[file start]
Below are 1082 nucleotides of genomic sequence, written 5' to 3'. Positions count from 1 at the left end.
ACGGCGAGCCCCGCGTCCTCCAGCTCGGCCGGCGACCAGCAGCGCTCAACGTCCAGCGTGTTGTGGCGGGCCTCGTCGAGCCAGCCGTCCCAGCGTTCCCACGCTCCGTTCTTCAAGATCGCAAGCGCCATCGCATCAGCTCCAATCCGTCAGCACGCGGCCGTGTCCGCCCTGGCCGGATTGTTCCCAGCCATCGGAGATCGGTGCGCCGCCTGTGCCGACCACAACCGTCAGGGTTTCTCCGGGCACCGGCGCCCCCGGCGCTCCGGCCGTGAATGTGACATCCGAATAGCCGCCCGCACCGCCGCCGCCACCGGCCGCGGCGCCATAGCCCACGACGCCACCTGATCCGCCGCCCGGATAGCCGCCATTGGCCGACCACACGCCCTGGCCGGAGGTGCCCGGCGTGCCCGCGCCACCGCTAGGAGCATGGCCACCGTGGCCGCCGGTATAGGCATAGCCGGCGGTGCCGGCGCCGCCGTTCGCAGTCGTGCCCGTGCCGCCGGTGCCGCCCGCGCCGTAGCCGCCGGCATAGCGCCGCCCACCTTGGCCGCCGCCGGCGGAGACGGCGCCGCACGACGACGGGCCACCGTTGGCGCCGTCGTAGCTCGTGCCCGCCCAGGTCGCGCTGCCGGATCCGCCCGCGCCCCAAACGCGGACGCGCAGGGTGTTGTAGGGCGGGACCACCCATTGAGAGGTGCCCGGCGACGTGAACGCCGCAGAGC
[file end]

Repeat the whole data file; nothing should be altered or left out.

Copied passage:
Below are 1082 nucleotides of genomic sequence, written 5' to 3'. Positions count from 1 at the left end.
ACGGCGAGCCCCGCGTCCTCCAGCTCGGCCGGCGACCAGCAGCGCTCAACGTCCAGCGTGTTGTGGCGGGCCTCGTCGAGCCAGCCGTCCCAGCGTTCCCACGCTCCGTTCTTCAAGATCGCAAGCGCCATCGCATCAGCTCCAATCCGTCAGCACGCGGCCGTGTCCGCCCTGGCCGGATTGTTCCCAGCCATCGGAGATCGGTGCGCCGCCTGTGCCGACCACAACCGTCAGGGTTTCTCCGGGCACCGGCGCCCCCGGCGCTCCGGCCGTGAATGTGACATCCGAATAGCCGCCCGCACCGCCGCCGCCACCGGCCGCGGCGCCATAGCCCACGACGCCACCTGATCCGCCGCCCGGATAGCCGCCATTGGCCGACCACACGCCCTGGCCGGAGGTGCCCGGCGTGCCCGCGCCACCGCTAGGAGCATGGCCACCGTGGCCGCCGGTATAGGCATAGCCGGCGGTGCCGGCGCCGCCGTTCGCAGTCGTGCCCGTGCCGCCGGTGCCGCCCGCGCCGTAGCCGCCGGCATAGCGCCGCCCACCTTGGCCGCCGCCGGCGGAGACGGCGCCGCACGACGACGGGCCACCGTTGGCGCCGTCGTAGCTCGTGCCCGCCCAGGTCGCGCTGCCGGATCCGCCCGCGCCCCAAACGCGGACGCGCAGGGTGTTGTAGGGCGGGACCACCCATTGAGAGGTGCCCGGCGACGTGAACGCCGCAGAGC